God is generous to us – and invites us to be generous too. In Jesus’ name. Amen.

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Community in Christ – with Christ

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Community in Christ – with Christ

Matthew 18:15-20

A few years ago a congregation was having a conflict – the person who told me the story couldn’t even remember what the issue was – but people were taking sides and it was threatening to split both the church and the neighborhood. The pastor called a meeting and invited the bishop. The bishop said he would come – but that he was coming from coaching his daughter’s softball game so he might be running late so to start without him. The game went into overtime so the bishop decided to not take the time to change but to go straight to the meeting – in his team jersey. By the time the bishop got there, the room was packed. He found a spot in the back. The man next to him was clearly agitated and said to him, “They never listen. Now they’ve called the bishop – that won’t do any good. He won’t listen either.”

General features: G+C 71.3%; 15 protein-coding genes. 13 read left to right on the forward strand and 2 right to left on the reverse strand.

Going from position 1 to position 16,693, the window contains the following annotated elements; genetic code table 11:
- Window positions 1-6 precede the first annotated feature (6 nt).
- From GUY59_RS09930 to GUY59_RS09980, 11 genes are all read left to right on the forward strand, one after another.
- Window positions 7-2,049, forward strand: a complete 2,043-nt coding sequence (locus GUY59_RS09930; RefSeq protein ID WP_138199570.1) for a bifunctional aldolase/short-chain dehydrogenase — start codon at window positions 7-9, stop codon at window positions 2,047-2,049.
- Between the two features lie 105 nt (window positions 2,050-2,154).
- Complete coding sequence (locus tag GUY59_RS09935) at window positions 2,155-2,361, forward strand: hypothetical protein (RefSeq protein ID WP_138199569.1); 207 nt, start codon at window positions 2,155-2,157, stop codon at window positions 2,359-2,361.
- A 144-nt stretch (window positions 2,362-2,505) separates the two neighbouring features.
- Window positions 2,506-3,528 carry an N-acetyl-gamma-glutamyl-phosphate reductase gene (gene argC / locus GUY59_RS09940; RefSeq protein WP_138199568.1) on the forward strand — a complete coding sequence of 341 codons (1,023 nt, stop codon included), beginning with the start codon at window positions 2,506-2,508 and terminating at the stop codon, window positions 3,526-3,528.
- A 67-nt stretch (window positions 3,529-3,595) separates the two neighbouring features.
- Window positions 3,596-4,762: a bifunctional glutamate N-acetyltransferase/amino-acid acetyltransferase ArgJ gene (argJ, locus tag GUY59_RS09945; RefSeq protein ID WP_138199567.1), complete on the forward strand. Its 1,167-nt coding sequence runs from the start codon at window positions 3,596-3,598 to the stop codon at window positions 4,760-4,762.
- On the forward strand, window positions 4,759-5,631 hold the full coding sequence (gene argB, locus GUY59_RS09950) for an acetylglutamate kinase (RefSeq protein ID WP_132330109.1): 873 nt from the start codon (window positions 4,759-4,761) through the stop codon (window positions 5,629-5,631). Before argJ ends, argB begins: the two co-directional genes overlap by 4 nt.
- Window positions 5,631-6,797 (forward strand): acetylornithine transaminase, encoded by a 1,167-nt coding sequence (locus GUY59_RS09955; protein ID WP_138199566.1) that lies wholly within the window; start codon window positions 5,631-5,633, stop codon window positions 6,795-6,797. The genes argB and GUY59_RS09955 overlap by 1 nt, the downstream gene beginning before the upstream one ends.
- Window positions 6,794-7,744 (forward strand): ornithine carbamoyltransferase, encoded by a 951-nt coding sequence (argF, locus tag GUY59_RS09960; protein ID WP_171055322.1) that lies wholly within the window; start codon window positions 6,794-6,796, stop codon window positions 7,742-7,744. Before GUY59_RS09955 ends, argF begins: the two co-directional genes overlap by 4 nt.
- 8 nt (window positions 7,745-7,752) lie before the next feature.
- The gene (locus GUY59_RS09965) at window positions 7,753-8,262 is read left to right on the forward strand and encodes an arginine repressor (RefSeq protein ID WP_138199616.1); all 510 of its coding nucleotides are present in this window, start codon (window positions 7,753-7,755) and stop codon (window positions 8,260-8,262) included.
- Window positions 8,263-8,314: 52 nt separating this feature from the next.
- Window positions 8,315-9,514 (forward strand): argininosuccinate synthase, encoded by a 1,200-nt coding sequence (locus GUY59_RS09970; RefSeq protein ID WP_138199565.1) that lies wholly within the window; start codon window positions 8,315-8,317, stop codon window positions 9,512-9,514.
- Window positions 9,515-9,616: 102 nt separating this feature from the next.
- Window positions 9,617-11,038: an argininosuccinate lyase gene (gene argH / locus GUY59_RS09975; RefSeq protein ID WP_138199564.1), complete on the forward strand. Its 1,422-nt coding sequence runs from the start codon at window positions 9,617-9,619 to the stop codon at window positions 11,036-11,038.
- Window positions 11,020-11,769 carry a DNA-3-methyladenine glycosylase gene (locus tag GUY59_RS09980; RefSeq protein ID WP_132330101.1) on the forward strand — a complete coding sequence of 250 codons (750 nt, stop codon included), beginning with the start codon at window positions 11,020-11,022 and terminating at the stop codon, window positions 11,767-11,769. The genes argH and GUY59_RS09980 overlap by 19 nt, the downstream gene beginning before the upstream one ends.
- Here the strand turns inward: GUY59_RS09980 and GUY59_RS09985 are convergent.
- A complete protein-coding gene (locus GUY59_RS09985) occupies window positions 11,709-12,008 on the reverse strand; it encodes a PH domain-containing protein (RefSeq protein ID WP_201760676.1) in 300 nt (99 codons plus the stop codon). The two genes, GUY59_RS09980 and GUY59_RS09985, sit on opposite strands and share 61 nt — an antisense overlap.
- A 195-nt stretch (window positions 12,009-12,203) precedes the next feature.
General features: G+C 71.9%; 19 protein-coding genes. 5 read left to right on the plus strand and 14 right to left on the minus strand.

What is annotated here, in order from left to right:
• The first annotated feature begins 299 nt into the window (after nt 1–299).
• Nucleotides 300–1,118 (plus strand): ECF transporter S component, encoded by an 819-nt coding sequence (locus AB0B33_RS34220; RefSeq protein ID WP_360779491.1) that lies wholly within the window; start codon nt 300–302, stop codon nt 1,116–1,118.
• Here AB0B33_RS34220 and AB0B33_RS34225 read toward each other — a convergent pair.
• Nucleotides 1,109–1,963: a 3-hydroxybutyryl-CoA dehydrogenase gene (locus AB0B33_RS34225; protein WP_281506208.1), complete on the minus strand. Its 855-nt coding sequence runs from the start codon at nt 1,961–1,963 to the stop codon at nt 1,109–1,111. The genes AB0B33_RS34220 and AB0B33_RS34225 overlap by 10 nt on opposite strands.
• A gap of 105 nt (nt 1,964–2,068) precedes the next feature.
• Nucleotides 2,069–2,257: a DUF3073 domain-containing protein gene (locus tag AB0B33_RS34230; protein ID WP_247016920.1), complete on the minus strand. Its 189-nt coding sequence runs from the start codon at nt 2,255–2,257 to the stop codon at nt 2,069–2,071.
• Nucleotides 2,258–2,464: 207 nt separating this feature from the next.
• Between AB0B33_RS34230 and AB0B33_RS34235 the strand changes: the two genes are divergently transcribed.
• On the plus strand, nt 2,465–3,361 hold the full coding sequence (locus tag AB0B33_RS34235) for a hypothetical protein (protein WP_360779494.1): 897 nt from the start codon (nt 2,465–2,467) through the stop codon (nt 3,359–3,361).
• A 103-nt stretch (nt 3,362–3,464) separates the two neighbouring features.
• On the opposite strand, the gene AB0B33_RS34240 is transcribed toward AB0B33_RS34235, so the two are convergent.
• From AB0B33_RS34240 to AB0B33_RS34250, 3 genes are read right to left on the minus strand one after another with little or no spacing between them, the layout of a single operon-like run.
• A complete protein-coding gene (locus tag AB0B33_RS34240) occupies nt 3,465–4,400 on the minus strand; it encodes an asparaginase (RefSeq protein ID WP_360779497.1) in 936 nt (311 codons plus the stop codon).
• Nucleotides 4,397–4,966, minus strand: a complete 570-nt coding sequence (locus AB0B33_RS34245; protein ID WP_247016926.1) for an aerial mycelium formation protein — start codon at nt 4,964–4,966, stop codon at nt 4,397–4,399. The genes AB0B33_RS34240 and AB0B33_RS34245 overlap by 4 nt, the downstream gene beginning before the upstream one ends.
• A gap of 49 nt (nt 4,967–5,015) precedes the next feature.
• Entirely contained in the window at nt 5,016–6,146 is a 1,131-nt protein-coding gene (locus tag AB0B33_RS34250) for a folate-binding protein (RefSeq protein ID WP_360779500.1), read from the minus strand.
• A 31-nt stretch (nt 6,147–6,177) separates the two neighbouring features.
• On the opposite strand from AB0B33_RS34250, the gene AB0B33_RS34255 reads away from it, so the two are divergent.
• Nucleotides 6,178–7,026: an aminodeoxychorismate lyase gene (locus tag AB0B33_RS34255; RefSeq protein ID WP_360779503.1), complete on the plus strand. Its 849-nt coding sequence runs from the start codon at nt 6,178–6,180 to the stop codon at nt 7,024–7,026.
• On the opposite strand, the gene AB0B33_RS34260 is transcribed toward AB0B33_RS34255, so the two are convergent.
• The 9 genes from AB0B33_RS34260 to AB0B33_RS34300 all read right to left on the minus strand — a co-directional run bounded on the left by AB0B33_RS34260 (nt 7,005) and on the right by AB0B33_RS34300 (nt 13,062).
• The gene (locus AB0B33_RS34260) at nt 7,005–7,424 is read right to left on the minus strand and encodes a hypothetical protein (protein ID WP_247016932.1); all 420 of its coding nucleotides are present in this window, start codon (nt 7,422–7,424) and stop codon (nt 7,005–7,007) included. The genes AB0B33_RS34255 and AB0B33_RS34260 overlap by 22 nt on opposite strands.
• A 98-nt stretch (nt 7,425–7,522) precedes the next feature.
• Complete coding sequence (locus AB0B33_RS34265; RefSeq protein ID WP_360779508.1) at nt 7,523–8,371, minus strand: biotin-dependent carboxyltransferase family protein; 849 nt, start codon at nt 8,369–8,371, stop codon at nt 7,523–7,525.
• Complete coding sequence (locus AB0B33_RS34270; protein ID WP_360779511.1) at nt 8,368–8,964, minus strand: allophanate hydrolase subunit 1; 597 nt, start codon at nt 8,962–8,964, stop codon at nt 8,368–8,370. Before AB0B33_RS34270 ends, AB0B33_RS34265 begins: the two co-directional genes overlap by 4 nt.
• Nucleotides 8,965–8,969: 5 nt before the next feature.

“Really,” said the bishop, “Why do you think that? Have you ever met him?”

“No. But why would he listen to someone like me?”

At that moment, the pastor caught sight of the bishop and called him forward. The bishop – after explaining his outfit – looked straight at the red-faced man who had been talking to him – and called for a listening campaign for the sake of community.

The bishop hadn’t intended to be a spy. But he was there – unannounced and with ears wide open.